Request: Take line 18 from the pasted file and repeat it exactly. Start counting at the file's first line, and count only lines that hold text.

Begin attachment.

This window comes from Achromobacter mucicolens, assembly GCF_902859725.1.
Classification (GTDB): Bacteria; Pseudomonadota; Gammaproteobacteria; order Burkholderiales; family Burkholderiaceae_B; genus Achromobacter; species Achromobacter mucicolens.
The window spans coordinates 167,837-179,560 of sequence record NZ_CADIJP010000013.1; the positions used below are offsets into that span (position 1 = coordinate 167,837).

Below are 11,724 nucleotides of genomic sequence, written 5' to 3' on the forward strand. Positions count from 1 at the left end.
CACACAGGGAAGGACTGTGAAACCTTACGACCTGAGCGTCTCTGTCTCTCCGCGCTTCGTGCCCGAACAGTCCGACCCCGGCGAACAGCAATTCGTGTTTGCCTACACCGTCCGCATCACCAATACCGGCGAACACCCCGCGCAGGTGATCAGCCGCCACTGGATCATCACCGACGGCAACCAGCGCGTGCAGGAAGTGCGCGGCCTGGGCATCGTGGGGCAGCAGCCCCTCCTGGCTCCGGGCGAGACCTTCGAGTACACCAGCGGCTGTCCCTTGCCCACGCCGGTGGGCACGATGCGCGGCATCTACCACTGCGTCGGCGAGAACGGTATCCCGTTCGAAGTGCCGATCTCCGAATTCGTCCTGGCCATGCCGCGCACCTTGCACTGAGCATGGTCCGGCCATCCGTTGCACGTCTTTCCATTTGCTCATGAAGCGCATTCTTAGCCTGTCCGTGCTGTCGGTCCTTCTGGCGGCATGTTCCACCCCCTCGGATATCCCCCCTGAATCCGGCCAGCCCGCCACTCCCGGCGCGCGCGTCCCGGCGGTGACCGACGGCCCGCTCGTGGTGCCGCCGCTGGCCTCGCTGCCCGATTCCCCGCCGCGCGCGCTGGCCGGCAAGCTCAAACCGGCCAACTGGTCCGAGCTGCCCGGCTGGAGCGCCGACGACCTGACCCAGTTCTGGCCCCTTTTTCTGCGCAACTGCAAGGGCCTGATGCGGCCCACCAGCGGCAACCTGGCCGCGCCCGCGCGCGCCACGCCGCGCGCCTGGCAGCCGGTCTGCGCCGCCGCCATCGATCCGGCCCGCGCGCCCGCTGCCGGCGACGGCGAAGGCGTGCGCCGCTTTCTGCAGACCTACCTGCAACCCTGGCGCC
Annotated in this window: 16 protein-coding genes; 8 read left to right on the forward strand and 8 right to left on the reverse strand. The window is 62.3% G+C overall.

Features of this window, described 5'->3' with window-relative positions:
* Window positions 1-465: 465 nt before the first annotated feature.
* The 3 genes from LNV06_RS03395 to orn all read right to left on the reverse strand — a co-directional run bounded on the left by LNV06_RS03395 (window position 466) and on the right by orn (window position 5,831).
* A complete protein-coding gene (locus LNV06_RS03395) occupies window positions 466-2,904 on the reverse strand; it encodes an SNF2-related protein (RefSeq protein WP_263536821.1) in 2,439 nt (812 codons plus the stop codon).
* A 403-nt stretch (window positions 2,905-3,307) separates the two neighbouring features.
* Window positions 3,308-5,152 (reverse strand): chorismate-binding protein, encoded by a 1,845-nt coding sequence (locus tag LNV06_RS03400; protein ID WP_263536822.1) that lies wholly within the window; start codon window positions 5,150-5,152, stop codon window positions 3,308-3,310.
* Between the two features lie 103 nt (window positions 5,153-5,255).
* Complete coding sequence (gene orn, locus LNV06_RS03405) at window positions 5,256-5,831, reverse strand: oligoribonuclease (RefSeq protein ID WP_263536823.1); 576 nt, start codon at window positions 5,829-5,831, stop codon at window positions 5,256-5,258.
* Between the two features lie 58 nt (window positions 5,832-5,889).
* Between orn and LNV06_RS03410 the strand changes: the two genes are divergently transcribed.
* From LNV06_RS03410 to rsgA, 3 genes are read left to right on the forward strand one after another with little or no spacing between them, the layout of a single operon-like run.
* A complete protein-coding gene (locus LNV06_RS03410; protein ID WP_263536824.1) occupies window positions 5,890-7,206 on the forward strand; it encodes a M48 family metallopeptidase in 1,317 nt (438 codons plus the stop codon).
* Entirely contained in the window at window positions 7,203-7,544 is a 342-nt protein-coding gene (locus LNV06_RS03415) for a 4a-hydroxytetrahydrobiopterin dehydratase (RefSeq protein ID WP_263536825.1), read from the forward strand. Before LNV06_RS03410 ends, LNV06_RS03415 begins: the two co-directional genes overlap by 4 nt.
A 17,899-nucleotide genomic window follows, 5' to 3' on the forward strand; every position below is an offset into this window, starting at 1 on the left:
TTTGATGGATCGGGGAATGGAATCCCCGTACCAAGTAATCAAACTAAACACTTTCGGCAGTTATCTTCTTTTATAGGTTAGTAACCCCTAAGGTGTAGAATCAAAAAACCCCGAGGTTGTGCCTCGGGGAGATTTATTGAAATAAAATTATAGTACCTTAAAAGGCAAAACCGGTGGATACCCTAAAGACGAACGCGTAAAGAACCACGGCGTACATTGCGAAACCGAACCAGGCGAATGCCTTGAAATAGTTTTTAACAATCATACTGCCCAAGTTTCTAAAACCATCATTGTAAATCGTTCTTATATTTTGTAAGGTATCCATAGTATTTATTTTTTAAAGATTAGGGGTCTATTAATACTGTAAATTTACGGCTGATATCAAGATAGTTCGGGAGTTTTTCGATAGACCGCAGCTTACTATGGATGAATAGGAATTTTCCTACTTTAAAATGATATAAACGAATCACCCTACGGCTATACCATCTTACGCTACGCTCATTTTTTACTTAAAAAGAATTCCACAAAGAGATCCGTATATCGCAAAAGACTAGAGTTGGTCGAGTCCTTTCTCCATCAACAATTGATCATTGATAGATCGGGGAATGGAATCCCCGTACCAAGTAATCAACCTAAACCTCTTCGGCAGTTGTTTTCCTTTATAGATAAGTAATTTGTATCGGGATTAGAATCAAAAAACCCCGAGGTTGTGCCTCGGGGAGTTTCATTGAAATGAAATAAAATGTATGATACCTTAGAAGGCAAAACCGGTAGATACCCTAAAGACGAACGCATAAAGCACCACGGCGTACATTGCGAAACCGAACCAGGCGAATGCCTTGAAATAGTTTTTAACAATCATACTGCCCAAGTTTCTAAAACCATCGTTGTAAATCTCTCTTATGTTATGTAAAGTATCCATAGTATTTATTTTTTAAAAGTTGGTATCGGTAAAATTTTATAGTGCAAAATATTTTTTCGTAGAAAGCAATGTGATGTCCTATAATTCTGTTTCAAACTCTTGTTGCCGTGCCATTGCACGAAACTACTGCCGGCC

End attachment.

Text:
* A complete protein-coding gene (locus LNV06_RS03410; protein ID WP_263536824.1) occupies window positions 5,890-7,206 on the forward strand; it encodes a M48 family metallopeptidase in 1,317 nt (438 codons plus the stop codon).